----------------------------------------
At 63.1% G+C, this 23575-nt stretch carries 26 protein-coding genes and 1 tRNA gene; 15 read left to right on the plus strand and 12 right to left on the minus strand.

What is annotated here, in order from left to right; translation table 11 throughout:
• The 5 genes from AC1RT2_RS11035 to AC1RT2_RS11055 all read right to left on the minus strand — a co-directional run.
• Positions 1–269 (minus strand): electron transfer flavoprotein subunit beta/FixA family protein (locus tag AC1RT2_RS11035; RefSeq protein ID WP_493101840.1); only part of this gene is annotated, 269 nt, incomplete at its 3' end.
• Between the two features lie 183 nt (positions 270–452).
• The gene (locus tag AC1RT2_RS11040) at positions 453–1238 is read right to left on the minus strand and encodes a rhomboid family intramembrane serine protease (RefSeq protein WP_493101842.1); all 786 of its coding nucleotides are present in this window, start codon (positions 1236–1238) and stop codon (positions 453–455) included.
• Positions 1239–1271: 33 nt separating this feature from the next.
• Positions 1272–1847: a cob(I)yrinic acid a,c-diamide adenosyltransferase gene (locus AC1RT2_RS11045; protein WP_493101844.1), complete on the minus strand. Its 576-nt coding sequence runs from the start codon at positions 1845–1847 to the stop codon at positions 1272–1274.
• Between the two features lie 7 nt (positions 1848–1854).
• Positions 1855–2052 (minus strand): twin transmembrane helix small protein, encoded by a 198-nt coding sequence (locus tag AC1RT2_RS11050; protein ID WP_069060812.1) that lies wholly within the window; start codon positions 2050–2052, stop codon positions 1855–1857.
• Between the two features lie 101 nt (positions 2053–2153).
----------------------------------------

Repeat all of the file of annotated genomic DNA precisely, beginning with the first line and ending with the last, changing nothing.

At 63.1% G+C, this 23575-nt stretch carries 26 protein-coding genes and 1 tRNA gene; 15 read left to right on the plus strand and 12 right to left on the minus strand.

What is annotated here, in order from left to right; translation table 11 throughout:
• The 5 genes from AC1RT2_RS11035 to AC1RT2_RS11055 all read right to left on the minus strand — a co-directional run.
• Positions 1–269 (minus strand): electron transfer flavoprotein subunit beta/FixA family protein (locus tag AC1RT2_RS11035; RefSeq protein ID WP_493101840.1); only part of this gene is annotated, 269 nt, incomplete at its 3' end.
• Between the two features lie 183 nt (positions 270–452).
• The gene (locus tag AC1RT2_RS11040) at positions 453–1238 is read right to left on the minus strand and encodes a rhomboid family intramembrane serine protease (RefSeq protein WP_493101842.1); all 786 of its coding nucleotides are present in this window, start codon (positions 1236–1238) and stop codon (positions 453–455) included.
• Positions 1239–1271: 33 nt separating this feature from the next.
• Positions 1272–1847: a cob(I)yrinic acid a,c-diamide adenosyltransferase gene (locus AC1RT2_RS11045; protein WP_493101844.1), complete on the minus strand. Its 576-nt coding sequence runs from the start codon at positions 1845–1847 to the stop codon at positions 1272–1274.
• Between the two features lie 7 nt (positions 1848–1854).
• Positions 1855–2052 (minus strand): twin transmembrane helix small protein, encoded by a 198-nt coding sequence (locus tag AC1RT2_RS11050; protein ID WP_069060812.1) that lies wholly within the window; start codon positions 2050–2052, stop codon positions 1855–1857.
• Between the two features lie 101 nt (positions 2053–2153).